For dedicated followers of fashion, it has never been away but, thanks to our lockdown boxset bingeing, Harris Tweed is back with a bang.
The famous brand has combined tradition and heritage with the ability to endure through the ages of ever-changing fashion and has been inspiring the most influential designers for generations.
Now, a new wave of enthusiasm for the Hebridean cloth is being credited to the Netflix royal hit The Crown and scenes of off-duty royals resplendent in tweed at Balmoral.
The drama helped inspire Max Mara’s artistic director Ian Griffiths to create the fashion house’s autumn/winter collection for 2021, and Google searches for Harris Tweed enjoyed a peak around the time the latest series launched on Netflix.
Mark Hogarth, creative director at Harris Tweed Hebrides, said: “Coming out of the pandemic, we’ve got a few cultural things going on.
“People who have been trapped in their houses for quite some time want to get out and about and socialise. We’re also entering into the autumn season, which means that people want to invest in some new clothing.
“It’s always great to have cultural references from shows like The Crown, where the authenticity of the wardrobe is of paramount importance to the show. You can’t get any more authentic than Harris Tweed.”
The cloth is handwoven by islanders in the Outer Hebrides, with standards and brand protection enshrined in law.
Cultural touchpoints stretch back decades, with tweed part of the choice uniforms for spies on the big screen, and also featured heavily at Madonna’s 2000 wedding to Guy Ritchie in Dornoch.
In 1967, Dustin Hoffman’s character Benjamin Braddock in The Graduate wore Harris Tweed, and it formed part of the Preppy style emanating from Ivy League universities, where students found they needed extra layers of warmth in old, gothic stone buildings in upstate New York and New England.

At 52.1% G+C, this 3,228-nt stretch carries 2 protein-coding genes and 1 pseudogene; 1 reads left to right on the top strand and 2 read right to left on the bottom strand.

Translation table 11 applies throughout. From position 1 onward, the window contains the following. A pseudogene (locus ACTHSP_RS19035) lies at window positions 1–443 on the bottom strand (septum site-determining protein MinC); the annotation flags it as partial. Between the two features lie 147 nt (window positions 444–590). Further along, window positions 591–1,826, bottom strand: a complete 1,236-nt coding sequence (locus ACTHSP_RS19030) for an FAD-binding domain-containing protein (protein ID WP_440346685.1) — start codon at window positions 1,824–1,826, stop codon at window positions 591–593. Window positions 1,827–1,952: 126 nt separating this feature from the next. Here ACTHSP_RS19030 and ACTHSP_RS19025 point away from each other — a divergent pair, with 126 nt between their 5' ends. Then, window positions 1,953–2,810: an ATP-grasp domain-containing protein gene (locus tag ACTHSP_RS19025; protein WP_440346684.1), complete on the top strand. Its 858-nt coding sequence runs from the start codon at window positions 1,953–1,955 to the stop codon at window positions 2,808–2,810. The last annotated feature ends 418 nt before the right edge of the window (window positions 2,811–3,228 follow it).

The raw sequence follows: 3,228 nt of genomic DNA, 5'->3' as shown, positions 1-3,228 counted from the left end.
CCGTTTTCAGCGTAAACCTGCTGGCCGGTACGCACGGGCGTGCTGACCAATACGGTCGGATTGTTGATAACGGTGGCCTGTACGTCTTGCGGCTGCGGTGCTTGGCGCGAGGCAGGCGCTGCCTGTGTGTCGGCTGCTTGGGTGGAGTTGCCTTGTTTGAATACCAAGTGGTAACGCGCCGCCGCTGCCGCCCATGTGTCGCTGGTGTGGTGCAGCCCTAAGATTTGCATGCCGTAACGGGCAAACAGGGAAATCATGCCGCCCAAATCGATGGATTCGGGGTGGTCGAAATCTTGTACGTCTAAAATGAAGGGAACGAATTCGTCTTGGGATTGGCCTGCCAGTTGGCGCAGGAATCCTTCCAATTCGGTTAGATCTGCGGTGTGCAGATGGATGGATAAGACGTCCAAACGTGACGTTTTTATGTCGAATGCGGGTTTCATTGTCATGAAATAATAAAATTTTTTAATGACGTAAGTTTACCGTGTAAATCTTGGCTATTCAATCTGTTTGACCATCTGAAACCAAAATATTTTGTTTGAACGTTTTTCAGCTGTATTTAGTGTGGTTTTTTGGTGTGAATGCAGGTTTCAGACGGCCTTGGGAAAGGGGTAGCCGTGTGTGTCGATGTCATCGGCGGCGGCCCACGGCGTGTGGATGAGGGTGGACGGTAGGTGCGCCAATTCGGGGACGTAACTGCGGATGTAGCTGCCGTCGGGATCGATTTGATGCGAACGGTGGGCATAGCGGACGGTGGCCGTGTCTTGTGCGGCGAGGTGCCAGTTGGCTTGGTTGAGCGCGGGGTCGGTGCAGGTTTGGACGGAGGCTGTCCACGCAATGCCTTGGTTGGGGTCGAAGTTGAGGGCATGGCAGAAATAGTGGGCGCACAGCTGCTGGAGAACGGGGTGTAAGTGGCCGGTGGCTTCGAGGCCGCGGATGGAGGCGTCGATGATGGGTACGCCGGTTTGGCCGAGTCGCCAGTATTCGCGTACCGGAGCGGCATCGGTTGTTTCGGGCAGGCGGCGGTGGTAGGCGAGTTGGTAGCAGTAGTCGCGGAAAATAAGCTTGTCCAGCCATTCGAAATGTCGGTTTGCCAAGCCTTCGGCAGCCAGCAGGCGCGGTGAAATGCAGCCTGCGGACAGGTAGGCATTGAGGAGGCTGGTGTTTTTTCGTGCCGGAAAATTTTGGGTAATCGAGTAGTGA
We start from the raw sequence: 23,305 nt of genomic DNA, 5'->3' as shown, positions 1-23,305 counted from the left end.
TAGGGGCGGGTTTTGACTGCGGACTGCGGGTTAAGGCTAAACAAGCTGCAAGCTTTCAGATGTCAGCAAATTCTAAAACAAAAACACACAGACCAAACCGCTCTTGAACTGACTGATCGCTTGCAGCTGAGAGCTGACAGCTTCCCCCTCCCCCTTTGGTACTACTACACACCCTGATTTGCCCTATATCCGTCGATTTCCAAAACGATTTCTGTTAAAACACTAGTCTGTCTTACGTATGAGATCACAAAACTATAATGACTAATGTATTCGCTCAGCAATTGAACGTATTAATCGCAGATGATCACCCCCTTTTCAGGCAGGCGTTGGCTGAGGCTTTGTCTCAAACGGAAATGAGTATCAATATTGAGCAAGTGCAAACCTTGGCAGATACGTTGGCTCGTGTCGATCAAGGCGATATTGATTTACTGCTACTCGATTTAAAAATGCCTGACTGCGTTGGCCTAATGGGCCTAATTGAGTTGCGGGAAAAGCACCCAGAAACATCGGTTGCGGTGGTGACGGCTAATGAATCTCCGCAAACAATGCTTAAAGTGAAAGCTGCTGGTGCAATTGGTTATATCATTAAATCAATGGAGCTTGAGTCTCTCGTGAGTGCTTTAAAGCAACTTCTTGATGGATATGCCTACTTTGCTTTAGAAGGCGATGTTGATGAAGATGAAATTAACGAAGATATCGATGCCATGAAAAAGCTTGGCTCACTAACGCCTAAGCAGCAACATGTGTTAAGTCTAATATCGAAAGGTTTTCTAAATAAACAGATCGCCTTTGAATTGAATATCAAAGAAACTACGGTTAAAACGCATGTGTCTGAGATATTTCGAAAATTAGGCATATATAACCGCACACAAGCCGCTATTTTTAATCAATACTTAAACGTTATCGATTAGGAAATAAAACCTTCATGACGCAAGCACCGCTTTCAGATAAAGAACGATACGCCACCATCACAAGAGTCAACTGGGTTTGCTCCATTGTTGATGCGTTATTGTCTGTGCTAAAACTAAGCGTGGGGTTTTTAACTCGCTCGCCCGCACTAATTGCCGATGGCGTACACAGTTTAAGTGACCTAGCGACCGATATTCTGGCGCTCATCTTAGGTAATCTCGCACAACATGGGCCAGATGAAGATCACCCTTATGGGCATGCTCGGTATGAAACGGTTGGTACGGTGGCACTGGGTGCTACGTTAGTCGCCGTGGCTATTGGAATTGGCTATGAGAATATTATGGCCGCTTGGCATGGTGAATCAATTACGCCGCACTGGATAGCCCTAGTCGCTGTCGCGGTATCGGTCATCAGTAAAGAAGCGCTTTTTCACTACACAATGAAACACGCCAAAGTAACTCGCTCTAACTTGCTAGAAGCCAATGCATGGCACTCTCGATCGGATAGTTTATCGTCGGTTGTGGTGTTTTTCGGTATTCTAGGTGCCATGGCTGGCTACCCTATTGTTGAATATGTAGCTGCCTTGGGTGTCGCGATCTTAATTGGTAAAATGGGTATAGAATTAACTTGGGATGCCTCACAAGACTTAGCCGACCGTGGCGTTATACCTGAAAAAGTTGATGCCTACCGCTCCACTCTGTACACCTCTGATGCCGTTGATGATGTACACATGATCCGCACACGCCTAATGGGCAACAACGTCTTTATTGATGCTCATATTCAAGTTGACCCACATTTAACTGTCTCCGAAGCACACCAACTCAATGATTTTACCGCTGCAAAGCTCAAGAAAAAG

It’s that functionality, says Hogarth, that has formed a major part of the brand’s success.
In the early 20th Century, workers on the Clyde would wear thick, durable Harris Tweed bunnets to shield them from the wind and rain in exposed shipyards but the brand was equally at home on jackets worn in the aristocratic mansions of Sutherland, Skye, and, of course, Balmoral, before the introduction of central heating.
“We’ve always been in a quite glorious position where the functionality of Harris Tweed generated the fashionability of it,” said Hogarth.
“There’s always been an establishment element of Harris Tweed through the royals, aristocracy. But on the other side there’s this kind of anti-culture element where the students wore it, spies wore it, and that was primarily because it was durable and sustainable in every sense.
“When I first visited Ralph Lauren, his brother Jerry burst into the meeting unannounced and said: ‘I’m flying to Paris tomorrow and the Harris Tweed jacket is the first thing in my case. I roll it up, I throw it in, I take it out, I put it on’ and that sums it up.”
Durability and sustainability
This durability, Hogarth believes, also puts Harris Tweed on the right side of the sustainability debate that’s currently a hot topic in fashion.
Hogarth said: “There’s an old adage in fashion circles: ‘I’m too poor to buy cheap shoes’. If you buy something that isn’t good quality, you have to keep buying it again. We are making a product that’s an investment rather than an expense.
“With the debate now about carbon emissions, in fast fashion in particular, we have a unique story. We’re a vertically integrated industry and community-based. Not only are we making a sustainable product, but also sustaining a community in the Outer Hebrides.”
The brand continues to look to the future to safeguard its heritage for generations to come.
This includes investing time and energy into courses for new mill workers and weavers.
“We’ve got a really good team at the mill making sure there’s a next generation who are trained up and ready to come into what’s a very skill-intensive environment,” added Hogarth.
“By making Harris Tweed more fashionable, we’ve managed to make it a little bit more endearing for the younger generation to come and work in the industry and see it as a career.
“Culturally it has been a great thing. With the possibility of it being a career on the islands, it stops extensive out-migration.”
Variety and reinvention
Designer Vixy Rae, author of The Art of Tweed: From Weaver to Wearer, believes tweed’s versatility is key to enduring popularity.
“Tweed has an amazing ability to reinvent itself every autumn and winter,” she said.
“Due to the rich array and depth of colour, it has an infinite amount of variation and patterns.